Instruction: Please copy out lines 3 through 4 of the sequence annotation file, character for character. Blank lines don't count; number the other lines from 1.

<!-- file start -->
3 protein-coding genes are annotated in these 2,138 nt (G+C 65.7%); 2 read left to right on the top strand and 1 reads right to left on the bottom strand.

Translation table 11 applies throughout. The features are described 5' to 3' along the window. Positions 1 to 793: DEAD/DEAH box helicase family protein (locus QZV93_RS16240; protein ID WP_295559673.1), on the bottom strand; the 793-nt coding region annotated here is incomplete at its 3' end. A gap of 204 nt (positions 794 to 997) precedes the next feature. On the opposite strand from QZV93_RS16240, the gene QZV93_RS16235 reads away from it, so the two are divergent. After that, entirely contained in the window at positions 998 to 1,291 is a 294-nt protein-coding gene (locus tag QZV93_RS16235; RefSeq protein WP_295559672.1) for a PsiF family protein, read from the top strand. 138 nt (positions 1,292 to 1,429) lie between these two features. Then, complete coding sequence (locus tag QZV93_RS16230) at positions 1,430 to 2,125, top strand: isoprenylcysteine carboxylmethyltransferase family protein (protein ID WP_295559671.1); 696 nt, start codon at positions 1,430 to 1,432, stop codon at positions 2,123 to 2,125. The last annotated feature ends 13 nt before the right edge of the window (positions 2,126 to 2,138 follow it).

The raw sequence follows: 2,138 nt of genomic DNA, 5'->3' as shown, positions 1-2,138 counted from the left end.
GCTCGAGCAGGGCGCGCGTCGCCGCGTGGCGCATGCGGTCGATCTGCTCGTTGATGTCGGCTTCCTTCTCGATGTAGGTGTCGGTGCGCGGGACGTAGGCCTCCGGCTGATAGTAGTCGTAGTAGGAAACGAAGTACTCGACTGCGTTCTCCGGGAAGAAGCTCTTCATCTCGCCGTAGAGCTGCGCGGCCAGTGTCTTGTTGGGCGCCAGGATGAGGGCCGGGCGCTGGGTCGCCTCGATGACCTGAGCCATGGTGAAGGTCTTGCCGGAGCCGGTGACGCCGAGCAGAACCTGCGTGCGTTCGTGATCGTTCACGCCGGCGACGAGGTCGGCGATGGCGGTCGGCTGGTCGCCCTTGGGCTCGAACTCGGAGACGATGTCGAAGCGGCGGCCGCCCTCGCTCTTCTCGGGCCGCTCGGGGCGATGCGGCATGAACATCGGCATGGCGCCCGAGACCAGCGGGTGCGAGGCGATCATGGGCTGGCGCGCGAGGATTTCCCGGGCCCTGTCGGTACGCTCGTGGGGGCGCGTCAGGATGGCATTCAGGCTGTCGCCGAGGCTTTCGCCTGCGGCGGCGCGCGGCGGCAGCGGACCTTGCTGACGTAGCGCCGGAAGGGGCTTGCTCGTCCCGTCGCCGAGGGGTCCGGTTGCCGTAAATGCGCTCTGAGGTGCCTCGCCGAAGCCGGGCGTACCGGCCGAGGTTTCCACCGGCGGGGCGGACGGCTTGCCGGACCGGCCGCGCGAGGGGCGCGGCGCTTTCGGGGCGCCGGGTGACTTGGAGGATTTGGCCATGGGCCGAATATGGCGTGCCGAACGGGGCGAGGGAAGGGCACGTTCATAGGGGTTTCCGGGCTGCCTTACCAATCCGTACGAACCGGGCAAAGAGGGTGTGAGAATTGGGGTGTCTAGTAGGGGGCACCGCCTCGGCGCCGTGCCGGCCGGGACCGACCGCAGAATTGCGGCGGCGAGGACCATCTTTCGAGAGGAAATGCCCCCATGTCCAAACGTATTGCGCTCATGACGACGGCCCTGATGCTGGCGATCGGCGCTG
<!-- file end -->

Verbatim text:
The raw sequence follows: 2,138 nt of genomic DNA, 5'->3' as shown, positions 1-2,138 counted from the left end.
GCTCGAGCAGGGCGCGCGTCGCCGCGTGGCGCATGCGGTCGATCTGCTCGTTGATGTCGGCTTCCTTCTCGATGTAGGTGTCGGTGCGCGGGACGTAGGCCTCCGGCTGATAGTAGTCGTAGTAGGAAACGAAGTACTCGACTGCGTTCTCCGGGAAGAAGCTCTTCATCTCGCCGTAGAGCTGCGCGGCCAGTGTCTTGTTGGGCGCCAGGATGAGGGCCGGGCGCTGGGTCGCCTCGATGACCTGAGCCATGGTGAAGGTCTTGCCGGAGCCGGTGACGCCGAGCAGAACCTGCGTGCGTTCGTGATCGTTCACGCCGGCGACGAGGTCGGCGATGGCGGTCGGCTGGTCGCCCTTGGGCTCGAACTCGGAGACGATGTCGAAGCGGCGGCCGCCCTCGCTCTTCTCGGGCCGCTCGGGGCGATGCGGCATGAACATCGGCATGGCGCCCGAGACCAGCGGGTGCGAGGCGATCATGGGCTGGCGCGCGAGGATTTCCCGGGCCCTGTCGGTACGCTCGTGGGGGCGCGTCAGGATGGCATTCAGGCTGTCGCCGAGGCTTTCGCCTGCGGCGGCGCGCGGCGGCAGCGGACCTTGCTGACGTAGCGCCGGAAGGGGCTTGCTCGTCCCGTCGCCGAGGGGTCCGGTTGCCGTAAATGCGCTCTGAGGTGCCTCGCCGAAGCCGGGCGTACCGGCCGAGGTTTCCACCGGCGGGGCGGACGGCTTGCCGGACCGGCCGCGCGAGGGGCGCGGCGCTTTCGGGGCGCCGGGTGACTTGGAGGATTTGGCCATGGGCCGAATATGGCGTGCCGAACGGGGCGAGGGAAGGGCACGTTCATAGGGGTTTCCGGGCTGCCTTACCAATCCGTACGAACCGGGCAAAGAGGGTGTGAGAATTGGGGTGTCTAGTAGGGGGCACCGCCTCGGCGCCGTGCCGGCCGGGACCGACCGCAGAATTGCGGCGGCGAGGACCATCTTTCGAGAGGAAATGCCCCCATGTCCAAACGTATTGCGCTCATGACGACGGCCCTGATGCTGGCGATCGGCGCTG